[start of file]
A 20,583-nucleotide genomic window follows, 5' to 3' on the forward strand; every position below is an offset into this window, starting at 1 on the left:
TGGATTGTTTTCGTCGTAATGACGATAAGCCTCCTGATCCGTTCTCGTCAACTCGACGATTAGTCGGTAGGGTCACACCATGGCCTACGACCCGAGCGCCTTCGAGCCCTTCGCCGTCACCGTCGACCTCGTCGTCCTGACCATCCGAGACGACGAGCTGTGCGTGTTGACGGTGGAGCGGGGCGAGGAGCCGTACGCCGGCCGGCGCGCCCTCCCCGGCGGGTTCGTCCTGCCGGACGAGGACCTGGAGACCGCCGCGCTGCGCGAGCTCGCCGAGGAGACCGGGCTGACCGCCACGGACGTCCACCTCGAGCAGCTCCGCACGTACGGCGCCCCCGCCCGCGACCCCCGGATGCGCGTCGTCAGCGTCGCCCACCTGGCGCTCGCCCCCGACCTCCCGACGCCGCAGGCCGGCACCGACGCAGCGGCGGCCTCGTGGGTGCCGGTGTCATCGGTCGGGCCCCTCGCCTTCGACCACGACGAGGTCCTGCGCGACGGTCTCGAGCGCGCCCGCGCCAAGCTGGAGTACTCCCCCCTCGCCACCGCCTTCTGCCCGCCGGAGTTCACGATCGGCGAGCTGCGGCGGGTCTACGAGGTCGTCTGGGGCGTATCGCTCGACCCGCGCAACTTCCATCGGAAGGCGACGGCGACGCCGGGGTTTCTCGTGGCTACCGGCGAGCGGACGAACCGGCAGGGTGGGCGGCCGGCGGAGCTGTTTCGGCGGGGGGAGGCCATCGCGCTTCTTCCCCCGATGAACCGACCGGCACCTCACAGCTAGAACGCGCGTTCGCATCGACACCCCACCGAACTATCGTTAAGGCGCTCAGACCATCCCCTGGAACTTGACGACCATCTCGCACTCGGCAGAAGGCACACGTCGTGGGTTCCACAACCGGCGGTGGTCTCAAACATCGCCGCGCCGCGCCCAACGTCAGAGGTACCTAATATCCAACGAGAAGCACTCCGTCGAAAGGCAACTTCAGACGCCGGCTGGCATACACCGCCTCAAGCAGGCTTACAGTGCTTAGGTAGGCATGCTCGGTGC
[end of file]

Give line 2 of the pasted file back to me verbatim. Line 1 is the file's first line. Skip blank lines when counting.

TGGATTGTTTTCGTCGTAATGACGATAAGCCTCCTGATCCGTTCTCGTCAACTCGACGATTAGTCGGTAGGGTCACACCATGGCCTACGACCCGAGCGCCTTCGAGCCCTTCGCCGTCACCGTCGACCTCGTCGTCCTGACCATCCGAGACGACGAGCTGTGCGTGTTGACGGTGGAGCGGGGCGAGGAGCCGTACGCCGGCCGGCGCGCCCTCCCCGGCGGGTTCGTCCTGCCGGACGAGGACCTGGAGACCGCCGCGCTGCGCGAGCTCGCCGAGGAGACCGGGCTGACCGCCACGGACGTCCACCTCGAGCAGCTCCGCACGTACGGCGCCCCCGCCCGCGACCCCCGGATGCGCGTCGTCAGCGTCGCCCACCTGGCGCTCGCCCCCGACCTCCCGACGCCGCAGGCCGGCACCGACGCAGCGGCGGCCTCGTGGGTGCCGGTGTCATCGGTCGGGCCCCTCGCCTTCGACCACGACGAGGTCCTGCGCGACGGTCTCGAGCGCGCCCGCGCCAAGCTGGAGTACTCCCCCCTCGCCACCGCCTTCTGCCCGCCGGAGTTCACGATCGGCGAGCTGCGGCGGGTCTACGAGGTCGTCTGGGGCGTATCGCTCGACCCGCGCAACTTCCATCGGAAGGCGACGGCGACGCCGGGGTTTCTCGTGGCTACCGGCGAGCGGACGAACCGGCAGGGTGGGCGGCCGGCGGAGCTGTTTCGGCGGGGGGAGGCCATCGCGCTTCTTCCCCCGATGAACCGACCGGCACCTCACAGCTAGAACGCGCGTTCGCATCGACACCCCACCGAACTATCGTTAAGGCGCTCAGACCATCCCCTGGAACTTGACGACCATCTCGCACTCGGCAGAAGGCACACGTCGTGGGTTCCACAACCGGCGGTGGTCTCAAACATCGCCGCGCCGCGCCCAACGTCAGAGGTACCTAATATCCAACGAGAAGCACTCCGTCGAAAGGCAACTTCAGACGCCGGCTGGCATACACCGCCTCAAGCAGGCTTACAGTGCTTAGGTAGGCATGCTCGGTGC